it's certainly usable.
For simple concepts it is adequate. I find that I'm often trying to get a user to input something he doesn't understand. At times, it's been data I don't understand.
Then I feel it's REALLY IMPORTANT to get a good understanding of exactly what your data represents, and then rather than ask for a table of numbers, find a way to inform your user of what he's entering at the same time as he's entering it.
For instance, in the very simple example you give (pretend it's complicated), you could actually display a picture of a box on the screen as well as the data. As you input the data, the box may shift a little or visibly resize itself.
You could then further this by allowing them to drag the edges of the box and have the drag update the fields.
Although this is too simple an example to warrant that kind of effort, I've had a lot of success--for instance setting up a circuit where you must contain a DS0 in a group of DS0s inside a DS1 or T1 which is in a bundle of T1s in an OC-3 which is on one of 3 channels on a fiber loop.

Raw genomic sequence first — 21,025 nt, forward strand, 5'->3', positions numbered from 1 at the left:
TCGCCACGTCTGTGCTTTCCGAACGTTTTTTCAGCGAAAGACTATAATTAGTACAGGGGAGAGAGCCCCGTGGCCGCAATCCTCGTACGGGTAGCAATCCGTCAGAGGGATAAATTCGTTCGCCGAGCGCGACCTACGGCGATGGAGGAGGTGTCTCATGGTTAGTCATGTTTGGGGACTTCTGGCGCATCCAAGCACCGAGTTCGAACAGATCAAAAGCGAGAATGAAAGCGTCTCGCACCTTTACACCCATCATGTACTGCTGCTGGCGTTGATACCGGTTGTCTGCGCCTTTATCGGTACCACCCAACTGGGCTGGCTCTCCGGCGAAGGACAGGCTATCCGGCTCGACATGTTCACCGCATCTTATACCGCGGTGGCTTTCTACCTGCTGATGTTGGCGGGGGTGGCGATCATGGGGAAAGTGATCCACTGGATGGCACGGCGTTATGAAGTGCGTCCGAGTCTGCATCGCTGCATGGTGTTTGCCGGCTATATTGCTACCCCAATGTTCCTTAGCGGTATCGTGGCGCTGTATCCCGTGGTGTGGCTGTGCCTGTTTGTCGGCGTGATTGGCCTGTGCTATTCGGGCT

It was actually much more complicated than that and took 10 engineers 2 days to document correctly once they figured out what I was asking. At one point we had 4 white boards full of permutations, then we refactored them down to a single (very crowded) piece of paper.
Once I could understand that, I made a GREAT UI for it.
Also that paper became a marketing document itself--they had never described what their box actually does before (and that's exactly what their marketing manager said when he looked at the paper).
So the shorter take-away version: For anything that isn't obvious, try to fully analyze and comprehend the business problem behind the data you are presenting to/requesting from the customer. When you grok it, figure out exactly what caused the break-through and turn it into a GUI.